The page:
According to the U.S. Bureau of Labor Statistics, 20% of small businesses fail in the first two years. The impacts of the COVID-19 pandemic have caused even more established companies to fail over the last year.
If you’re an entrepreneur whose business became negatively impacted by financial struggles, fear not: you can rebuild its credit. Rebuilding strategies include using personal credit, paying the bills on time, and using a secured credit card. You will also want to make sure you work with vendors that report your payment history to credit reporting agencies.
How Do Business Credit Ratings Differ From Personal Credit Ratings?
Different reporting agencies exist to serve businesses. Agencies include Dun & Bradstreet, Experian Intelliscore, Equifax Business Credit Report, and FICO’s Small Business Score, and of these, Dun & Bradstreet is the best known. You can recognize its reporting when someone asks you for your business’s DUNS number. Companies need an Employer Identification Number to apply for a DUNS number. This account will enable your company to build a credit history.
Agencies that report business credit scores use more diverse scoring systems than those that do personal reporting. These differences make it a little more challenging to track and manage your business credit.
While federal laws require agencies to provide one free credit report a year for individuals, there are no such guidelines for businesses. While you want to check the business report regularly, you can expect to pay for the information each time you request it.
Creditors are categorized by type of account, not by company name. This practice can make it a little more challenging if you need to request corrections or submit a dispute.
Creditors on personal accounts can’t report you as late until you are more than 30 days overdue. However, creditors can report your business for paying late after only a day or two. Also, unlike personal accounts, anyone willing to pay the fee can request a specific company’s credit report.
Look no further for tips to help you rebuild your small business’s credit record:
Utilize Your Personal Credit Score
Entrepreneurs are not your average small business owners. Almost by definition, entrepreneurial ventures are higher risk. You’ve likely already used your personal credit record and resources to help fund your venture.
The good news: if your finances are in good shape, lenders might take personal guarantees to provide funds for the business. According to the 2019 Federal Reserve Small Business Credit Survey, 86% of firms with 1-499 employees relied on personal credit for funding. Banks are more likely to provide a loan or line of credit when owners can provide at least 25% of the funding needed.
If your personal credit also took a hit during the pandemic, work on rebuilding that. There are two primary ways to repair your credit record. First, pay your bills on time, and second, reduce your “credit utilization ratio” — the percentage of available credit you are currently using.
Pay the Bills on Time
This advice is not just valid for personal credit. It’s also critical to rebuild your business’s credit record of paying bills on time as part of your recovery strategy. As mentioned previously, vendors can report late payments when they are only a day or two overdue.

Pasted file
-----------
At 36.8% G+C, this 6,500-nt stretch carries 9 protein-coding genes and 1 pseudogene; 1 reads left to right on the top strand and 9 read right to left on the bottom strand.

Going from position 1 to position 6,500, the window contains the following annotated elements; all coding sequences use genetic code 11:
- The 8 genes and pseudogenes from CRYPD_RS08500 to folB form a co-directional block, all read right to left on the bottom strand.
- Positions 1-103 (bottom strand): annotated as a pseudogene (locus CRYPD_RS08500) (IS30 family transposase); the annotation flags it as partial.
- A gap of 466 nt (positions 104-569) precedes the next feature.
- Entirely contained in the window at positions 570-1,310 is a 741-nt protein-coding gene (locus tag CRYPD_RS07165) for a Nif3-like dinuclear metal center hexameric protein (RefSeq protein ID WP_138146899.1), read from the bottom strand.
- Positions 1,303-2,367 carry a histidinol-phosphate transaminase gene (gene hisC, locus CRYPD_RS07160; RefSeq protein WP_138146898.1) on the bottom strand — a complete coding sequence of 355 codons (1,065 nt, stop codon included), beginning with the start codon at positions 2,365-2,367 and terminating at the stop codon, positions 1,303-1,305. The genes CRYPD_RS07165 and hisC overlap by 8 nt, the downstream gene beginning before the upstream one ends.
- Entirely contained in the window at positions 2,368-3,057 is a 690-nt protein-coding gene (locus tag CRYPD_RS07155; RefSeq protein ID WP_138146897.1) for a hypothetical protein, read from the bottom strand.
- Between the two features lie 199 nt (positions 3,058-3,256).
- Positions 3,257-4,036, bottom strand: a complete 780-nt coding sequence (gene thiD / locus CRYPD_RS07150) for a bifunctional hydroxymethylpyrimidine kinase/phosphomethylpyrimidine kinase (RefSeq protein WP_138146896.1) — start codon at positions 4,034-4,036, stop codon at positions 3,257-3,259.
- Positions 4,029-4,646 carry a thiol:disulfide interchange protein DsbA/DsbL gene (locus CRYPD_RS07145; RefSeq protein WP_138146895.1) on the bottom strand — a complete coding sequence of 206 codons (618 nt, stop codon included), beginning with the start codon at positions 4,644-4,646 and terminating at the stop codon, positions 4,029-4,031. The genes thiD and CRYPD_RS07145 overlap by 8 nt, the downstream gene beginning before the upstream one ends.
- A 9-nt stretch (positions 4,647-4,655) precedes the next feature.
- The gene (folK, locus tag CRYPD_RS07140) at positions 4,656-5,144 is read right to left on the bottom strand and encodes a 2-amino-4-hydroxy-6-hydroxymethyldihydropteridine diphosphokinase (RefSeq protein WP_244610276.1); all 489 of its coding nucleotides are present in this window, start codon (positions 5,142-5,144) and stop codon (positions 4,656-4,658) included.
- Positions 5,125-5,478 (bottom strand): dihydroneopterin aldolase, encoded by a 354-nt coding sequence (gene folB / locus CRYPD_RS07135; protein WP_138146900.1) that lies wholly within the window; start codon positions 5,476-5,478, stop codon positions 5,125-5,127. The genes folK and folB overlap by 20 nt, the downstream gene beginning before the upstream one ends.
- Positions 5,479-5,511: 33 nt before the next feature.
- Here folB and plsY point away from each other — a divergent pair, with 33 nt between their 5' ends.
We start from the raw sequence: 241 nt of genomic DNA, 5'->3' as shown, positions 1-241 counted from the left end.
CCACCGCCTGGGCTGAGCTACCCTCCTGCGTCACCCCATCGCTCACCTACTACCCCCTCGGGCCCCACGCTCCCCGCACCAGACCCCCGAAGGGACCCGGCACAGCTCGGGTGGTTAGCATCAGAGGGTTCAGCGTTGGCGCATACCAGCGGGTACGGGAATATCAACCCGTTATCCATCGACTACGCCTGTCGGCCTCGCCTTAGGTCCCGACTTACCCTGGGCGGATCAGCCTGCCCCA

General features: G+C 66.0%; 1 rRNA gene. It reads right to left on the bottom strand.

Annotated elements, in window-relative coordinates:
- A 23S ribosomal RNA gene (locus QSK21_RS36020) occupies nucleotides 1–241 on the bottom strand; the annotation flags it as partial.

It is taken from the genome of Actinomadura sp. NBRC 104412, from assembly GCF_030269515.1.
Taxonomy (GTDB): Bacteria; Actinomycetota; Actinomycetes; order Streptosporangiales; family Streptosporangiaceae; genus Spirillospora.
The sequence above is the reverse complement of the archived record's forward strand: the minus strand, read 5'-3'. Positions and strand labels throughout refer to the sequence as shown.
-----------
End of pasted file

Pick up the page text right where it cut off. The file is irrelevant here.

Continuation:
Federal guidelines mean business credit reporting agencies keep financial data for extended periods. Trade data and vendor-reported payments are kept for 36 months. Collection and tax lien data is kept for six years and nine months. While bankruptcies stay on the business record for nine years and nine months.
If your financial problems happened recently, vendors and lenders might work out payment arrangements with you.You repaying the money they are due is just as essential to them as retaining your credit rating is to you.
Use Secured Credit Cards
Some banks offer secured credit cards for business accounts. You can secure this credit through business assets, including machines and inventory. Banks may even accept personal collateral as part of a personal guarantee.
Many secured cards require a cash deposit. Most times, the deposit covers the new credit limit on the card. The deposit assures lending institutions that you will repay them. Some cards also allow you to increase your credit limit by adding to the deposit.
If you choose to go this route, verify the lender will report the credit used to the business credit reporting agencies. This step is vital to helping you rebuild your business credit history and score.
Work With Vendors That Report Your Payment History
Work with medium and large businesses that allow you to use net-30 accounts. Some companies even offer 60- or 90-day accounts. Office supply stores, consulting agencies, and apparel vendors are examples of companies that may offer this type of purchase and repayment system.
With this arrangement, you buy products on credit that you repay in full within 30 days. It offers you a way to demonstrate a solid payment history — but only if the vendors report those accounts to the credit bureaus.
These kinds of vendors may require your business to be recognized as a legal entity. Sole proprietors will have a more challenging time qualifying for these plans. It can help if you register with a secretary of state or be structured as an LLC, S corporation, or corporation. Your business should also have its own banking account completely separate from your personal funds.
While it can be challenging for businesses to rebuild credit after financial setbacks, it is possible with careful management. Hopefully, you still have personal resources to support the rebuilding effort. However, choosing the right vendors and payment plans can help. Finding and using secured credit cards is another strategy to improve your credit rating.
While it will take time, smart choices and diligent effort will help your business regain its financial footing.